The Taskforce, consequently, recommended that one (of nine) principles of future employment policy should be supporting the role of local communities to find local solutions to local problems and to fight unemployment at the local level.

At a practical level, the Taskforce recommended that the co-ordination of local employment initiatives, and responsiveness to the employment needs of local communities, needed to be improved.

The Multi-Party Group supported the intention of the Task Force to improve coordination and local responsiveness.

Initial Rational for Local Employment Committees

The Government of the day responded by developing a local employment co-ordination model, which involved the creation of local employment co-ordination groups and the appointment of local employment co-ordinators.

Local employment co-ordination groups (LECS) were to comprise of representatives from government agencies, local government, community groups, iwi and educational institutions. LECs were to be the focus at the local level for sharing information and ideas, discussing issues of concern and formulating strategies to assist organisations to work together to meet local employment needs.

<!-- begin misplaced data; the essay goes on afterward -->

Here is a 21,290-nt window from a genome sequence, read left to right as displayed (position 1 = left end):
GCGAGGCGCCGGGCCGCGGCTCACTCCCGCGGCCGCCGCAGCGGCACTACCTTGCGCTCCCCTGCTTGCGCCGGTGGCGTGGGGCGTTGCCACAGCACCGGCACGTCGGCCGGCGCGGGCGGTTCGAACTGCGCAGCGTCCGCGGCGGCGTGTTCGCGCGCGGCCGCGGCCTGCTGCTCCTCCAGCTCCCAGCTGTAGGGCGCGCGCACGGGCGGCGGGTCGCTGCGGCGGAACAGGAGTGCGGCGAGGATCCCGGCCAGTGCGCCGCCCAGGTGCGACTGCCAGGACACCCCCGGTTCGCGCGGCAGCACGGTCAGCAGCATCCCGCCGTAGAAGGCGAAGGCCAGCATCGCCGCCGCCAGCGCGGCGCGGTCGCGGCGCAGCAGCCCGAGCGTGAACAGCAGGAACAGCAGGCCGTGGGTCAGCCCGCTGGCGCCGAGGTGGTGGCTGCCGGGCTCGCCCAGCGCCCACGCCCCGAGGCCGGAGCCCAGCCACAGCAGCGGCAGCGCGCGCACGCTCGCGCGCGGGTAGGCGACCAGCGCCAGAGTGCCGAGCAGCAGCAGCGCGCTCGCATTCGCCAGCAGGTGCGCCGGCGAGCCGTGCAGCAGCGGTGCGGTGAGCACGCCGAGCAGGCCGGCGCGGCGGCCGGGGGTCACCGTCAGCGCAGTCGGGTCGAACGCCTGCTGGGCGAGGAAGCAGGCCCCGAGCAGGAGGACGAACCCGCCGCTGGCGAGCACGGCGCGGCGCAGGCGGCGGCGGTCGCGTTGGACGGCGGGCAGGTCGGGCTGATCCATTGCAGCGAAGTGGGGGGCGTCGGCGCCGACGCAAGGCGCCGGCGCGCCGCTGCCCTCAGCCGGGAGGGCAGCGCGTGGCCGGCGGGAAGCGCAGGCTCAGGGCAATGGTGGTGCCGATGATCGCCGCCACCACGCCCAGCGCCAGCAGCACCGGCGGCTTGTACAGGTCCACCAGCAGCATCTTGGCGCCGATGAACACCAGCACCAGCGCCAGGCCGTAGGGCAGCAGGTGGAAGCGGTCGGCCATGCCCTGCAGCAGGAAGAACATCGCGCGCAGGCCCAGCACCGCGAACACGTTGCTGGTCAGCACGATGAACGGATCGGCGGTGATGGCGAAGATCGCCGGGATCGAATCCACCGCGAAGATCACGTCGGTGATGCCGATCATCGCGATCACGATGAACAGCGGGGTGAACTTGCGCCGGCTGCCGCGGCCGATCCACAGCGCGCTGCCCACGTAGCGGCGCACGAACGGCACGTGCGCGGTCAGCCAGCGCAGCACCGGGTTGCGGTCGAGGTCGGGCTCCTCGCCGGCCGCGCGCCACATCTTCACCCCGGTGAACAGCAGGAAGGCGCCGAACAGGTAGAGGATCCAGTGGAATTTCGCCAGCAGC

The Cabinet minute establishing LECs stated that their role should be to achieve:

 Increased opportunities for unemployed people to training, education and work opportunities, with an emphasis on clients in the priority groups;
 Local ownership and resourcing of solutions;
 More effective co-ordination of government social service delivery to reduce the incidence of gaps, overlaps, conflicts and discrepancies; and
 A regular flow of information to client groups regarding the government’s strategic direction for social service delivery and the role of its agencies.

Since 1994

The Department of Labour established LECs in 1994.

By March 1999, 42 committees were operating throughout NZ, with total of 750 active members drawn from government agencies, local authorities, and community groups.

LECs have developed relatively autonomously and have developed different characteristics depending on their composition and the needs of the community.

Examples of projects initiated or backed by LECs include:

 Public forums and debates on employment issues;